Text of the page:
Президент настойчиво продвигает идею инвестирования в альтернативные источники энергии, а “Неудобная правда” (“Inconvenient Truth”), документальный фильм Альберта Гора о проблемах глобального потепления, получает две номинации на “Оскар”, что только подливает масла в огонь.The President is pushing the idea of investing in alternative energy sources, and “Inconvenient truth” ( “Inconvenient Truth”), documentary Al Gore on the problems of global warming, receives two nominations for “Oscar”, which only adds fuel to the fire. Кран открыли на полную!Crane opened to the full! Сегодня “зеленые” проекты финансируются как никогда.The “green” projects are being financed than ever. Вот самые свежие примеры:Here are the latest examples :

– Наша сегодняшняя статья, посвященная A123Systems, компании по производству ионно-литиевых батареек для более совершенных электромобилей, которая только что получила $40 миллионов инвестиций.- Our today’s article on A123Systems companies for the production of lithium batteries for more sophisticated vehicles, which had just received a $ 40 million investment.

– Компания Nexterra Energy из Ванкувера, разработчик систем переработки отходов в энергию на основе газификации, получила третью очередь финансирования в размере $6,8 миллиона от группы инвесторов во главе с ARC Financial.- Company Nexterra Energy from Vancouver, a developer of waste-to-energy through gasification, won third place funding in the amount of $ 6.8 million from a group of investors led by ARC Financial.

– Sopogy из Гонолулу, компания-разработчик технологий концентрации солнечной энергии, вышла наконец из длительного (шестилетнего) инкубационного периода и, как сообщает VentureWire (информация доступна только для подписчиков), получила $3 миллиона ангельского финансирования.- Sopogy from Honolulu-technology company concentrating solar energy, will go a long (six) incubation period, and, according to VentureWire (available only to subscribers), a $ 3 million angelski funding.

– Компания Sulfurcell из Берлина, производитель солнечных модулей с использованием тонкопленочных гелиотехнологий (позволяющих наносить фотоэлементы на крыши и покрытие парковок), получила почти $10 миллионов во втором раунде финансирования.- Company Sulfurcell from Berlin, a manufacturer of solar modules, using thin-film technologies (which cause cells to the roof and the garage), received nearly $ 10 million in the second round funding. Группу инвесторов возглавил фонд Masdar Clean Tech Fund LP, управляемый Credit Suisse Group.The investors led by the Masdar Clean Tech Fund LP, managed by Credit Suisse Group. В группу также вошли прежние инвесторы компании, в том числе инвестор-ангел Engelbert Giesen, IBB Beteiligungsgesellschaft, Vattenfall Europe AG и Ventegis Capital.The group also included former investment companies, including investor-angel Engelbert Giesen, IBB Beteiligungsgesellschaft, Vattenfall Europe AG and Ventegis Capital. На сегодняшний день общий объем финансирования компании составил $32 миллиона.To date, the total funding amounted to $ 32 million. Подобными проектами занимаются и компании Силиконовой Долины Miasole и Nanosolar.Similar projects in the company and Silicon Valley Miasole and Nanosolar.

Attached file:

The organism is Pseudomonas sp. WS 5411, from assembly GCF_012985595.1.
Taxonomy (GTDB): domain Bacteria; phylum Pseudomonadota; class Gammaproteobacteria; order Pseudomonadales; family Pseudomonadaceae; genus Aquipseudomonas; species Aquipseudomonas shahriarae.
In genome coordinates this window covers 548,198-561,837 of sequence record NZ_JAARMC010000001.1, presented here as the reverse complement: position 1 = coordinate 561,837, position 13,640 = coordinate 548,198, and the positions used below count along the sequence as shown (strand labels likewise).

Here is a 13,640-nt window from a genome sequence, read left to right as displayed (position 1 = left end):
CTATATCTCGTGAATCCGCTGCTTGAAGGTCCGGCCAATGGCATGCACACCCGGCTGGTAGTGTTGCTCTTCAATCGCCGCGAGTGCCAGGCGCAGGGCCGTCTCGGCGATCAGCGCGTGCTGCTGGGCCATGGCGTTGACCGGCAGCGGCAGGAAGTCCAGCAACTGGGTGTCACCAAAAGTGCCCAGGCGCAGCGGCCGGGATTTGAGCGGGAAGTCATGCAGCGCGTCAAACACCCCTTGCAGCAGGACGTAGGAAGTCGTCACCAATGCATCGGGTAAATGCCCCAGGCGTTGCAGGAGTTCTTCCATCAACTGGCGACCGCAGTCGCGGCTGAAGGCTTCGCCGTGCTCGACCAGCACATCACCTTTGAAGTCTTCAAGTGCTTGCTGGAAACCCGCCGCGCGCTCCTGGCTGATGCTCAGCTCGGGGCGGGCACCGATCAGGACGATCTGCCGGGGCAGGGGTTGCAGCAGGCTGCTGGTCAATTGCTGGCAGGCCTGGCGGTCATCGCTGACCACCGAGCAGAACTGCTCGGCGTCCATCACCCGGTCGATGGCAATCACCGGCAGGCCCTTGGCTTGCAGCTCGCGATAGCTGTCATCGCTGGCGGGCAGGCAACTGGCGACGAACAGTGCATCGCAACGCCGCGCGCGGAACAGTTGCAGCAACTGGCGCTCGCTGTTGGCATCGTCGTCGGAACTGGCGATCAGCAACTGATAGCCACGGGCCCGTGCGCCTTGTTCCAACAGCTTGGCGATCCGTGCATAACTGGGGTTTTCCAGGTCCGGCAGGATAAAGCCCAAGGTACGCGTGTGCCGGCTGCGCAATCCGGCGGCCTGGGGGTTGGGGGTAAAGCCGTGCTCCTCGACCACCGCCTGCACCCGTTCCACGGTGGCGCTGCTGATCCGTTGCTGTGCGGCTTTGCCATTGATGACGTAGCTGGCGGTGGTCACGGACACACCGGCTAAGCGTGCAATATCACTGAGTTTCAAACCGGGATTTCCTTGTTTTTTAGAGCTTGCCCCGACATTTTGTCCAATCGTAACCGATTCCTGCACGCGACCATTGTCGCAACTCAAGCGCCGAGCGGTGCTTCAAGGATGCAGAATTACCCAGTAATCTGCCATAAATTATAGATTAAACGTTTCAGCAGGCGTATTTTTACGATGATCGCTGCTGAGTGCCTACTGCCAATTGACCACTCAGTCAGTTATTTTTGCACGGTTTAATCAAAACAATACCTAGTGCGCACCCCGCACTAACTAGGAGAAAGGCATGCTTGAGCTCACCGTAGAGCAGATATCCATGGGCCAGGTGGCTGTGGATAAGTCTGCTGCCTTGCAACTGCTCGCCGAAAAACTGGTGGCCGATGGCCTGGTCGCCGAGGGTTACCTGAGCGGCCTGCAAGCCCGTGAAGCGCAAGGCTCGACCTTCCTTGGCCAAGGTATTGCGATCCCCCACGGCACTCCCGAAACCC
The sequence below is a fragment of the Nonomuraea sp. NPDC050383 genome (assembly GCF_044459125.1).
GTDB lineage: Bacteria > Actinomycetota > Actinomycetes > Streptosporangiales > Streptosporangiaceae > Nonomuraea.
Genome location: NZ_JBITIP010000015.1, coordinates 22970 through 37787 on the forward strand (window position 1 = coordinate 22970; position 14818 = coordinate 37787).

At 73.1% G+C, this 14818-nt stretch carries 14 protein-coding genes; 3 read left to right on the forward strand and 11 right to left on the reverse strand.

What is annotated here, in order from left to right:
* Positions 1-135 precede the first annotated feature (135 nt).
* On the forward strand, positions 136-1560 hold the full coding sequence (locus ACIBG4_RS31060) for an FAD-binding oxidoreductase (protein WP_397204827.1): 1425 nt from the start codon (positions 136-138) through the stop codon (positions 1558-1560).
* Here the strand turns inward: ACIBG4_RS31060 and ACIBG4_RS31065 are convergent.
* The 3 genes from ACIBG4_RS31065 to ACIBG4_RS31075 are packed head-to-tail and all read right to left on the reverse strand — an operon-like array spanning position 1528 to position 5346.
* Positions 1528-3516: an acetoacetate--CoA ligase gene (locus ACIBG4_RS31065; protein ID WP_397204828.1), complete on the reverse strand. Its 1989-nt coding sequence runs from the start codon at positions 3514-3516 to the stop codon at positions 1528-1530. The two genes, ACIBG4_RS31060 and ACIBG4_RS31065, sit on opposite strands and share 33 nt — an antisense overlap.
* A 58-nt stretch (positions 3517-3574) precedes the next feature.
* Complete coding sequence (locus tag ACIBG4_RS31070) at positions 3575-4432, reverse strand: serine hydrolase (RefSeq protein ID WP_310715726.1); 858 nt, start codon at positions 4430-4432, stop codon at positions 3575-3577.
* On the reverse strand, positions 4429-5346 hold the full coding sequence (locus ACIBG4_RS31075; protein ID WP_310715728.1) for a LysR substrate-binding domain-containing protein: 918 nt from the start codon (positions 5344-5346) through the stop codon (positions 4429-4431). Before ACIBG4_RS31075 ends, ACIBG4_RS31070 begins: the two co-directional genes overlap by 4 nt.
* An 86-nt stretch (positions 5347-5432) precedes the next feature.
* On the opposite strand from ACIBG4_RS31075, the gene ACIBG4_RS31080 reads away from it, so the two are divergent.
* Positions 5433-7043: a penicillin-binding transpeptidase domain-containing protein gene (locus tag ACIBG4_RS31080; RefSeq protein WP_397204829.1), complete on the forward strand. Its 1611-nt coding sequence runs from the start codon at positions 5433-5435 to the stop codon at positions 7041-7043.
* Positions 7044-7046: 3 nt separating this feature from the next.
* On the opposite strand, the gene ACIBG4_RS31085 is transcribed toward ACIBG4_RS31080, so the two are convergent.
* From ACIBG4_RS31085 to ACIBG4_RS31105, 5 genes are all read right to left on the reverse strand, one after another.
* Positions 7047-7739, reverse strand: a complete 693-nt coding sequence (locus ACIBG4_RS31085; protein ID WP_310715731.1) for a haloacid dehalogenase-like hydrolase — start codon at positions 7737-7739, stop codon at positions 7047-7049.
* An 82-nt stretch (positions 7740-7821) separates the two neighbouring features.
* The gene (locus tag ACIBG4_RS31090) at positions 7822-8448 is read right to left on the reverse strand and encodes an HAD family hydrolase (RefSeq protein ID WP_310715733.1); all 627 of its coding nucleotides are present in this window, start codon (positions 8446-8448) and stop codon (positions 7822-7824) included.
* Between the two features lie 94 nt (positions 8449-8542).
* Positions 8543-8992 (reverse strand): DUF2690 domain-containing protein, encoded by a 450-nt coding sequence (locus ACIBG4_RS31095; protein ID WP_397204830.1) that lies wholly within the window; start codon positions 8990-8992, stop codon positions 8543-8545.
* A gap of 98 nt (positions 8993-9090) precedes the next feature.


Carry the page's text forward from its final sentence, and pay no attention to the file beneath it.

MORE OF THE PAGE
– Ванкуверская компания Day4 Energy получила еще $11 миллионов на продвижение на рынке своих высокоэффективных солнечных панелей.- Vancouver company Day4 Energy has received $ 11 million to advance in the market of high-performance solar panels. Финансирование возглавил фонд British Columbia Discovery Fund, который ранее вложил в компанию $2,8 миллиона.Financing by the British Columbia Discovery Fund, which had invested in the company $ 2.8 million. /VentureBeat, 26 марта // VentureBeat, 26 March.

Henry Montgomery Joins the Board of Directors of Sopogy, Inc.

March 22, 2007

Sopogy Press Release



Date: March 22, 2007

Subject: Henry Montgomery joins Sopogy, Inc’s Board of Directors

Contact: Darren T. Kimura, President and CEO

Tel: (808) 216-3478


Henry Montgomery Joins Sopogy, Inc’s Board of Directors

Honolulu, HI – Sopogy, Inc. announced today that Henry Montgomery has joined its board of directors. Mr. Montgomery has more than 40 years of experience in financial and corporate management, and currently is the chairman and founder of Montgomery Professional Services Corporation. He has held various positions in many high-tech companies including Theta Microelectronics, Spectrian Corporation, Pinnacle Micro, SyQuest Technology, Memorex Corporation, Fairchild Camera and Instrument Corporation. He also held positions with McKinsey & Company and Arthur Andersen & Company. Montgomery is currently chairman and audit committee member of Swift Energy Company, chairman of the board and audit committee chairman of Catalyst Semiconductor, Inc. and is on the Board of Directors of QuickLogic Corporation. He’s also active in a number of civic and academic organizations and recently co-authored “Enron Provides Lessons on Audits for Accountants and Public Companies” for the Washington Legal Foundation, and “Directors Need to Set the Tone” for the Silicon Valley Biz Ink. He holds a BA degree in Economics from Miami University in Oxford , Ohio.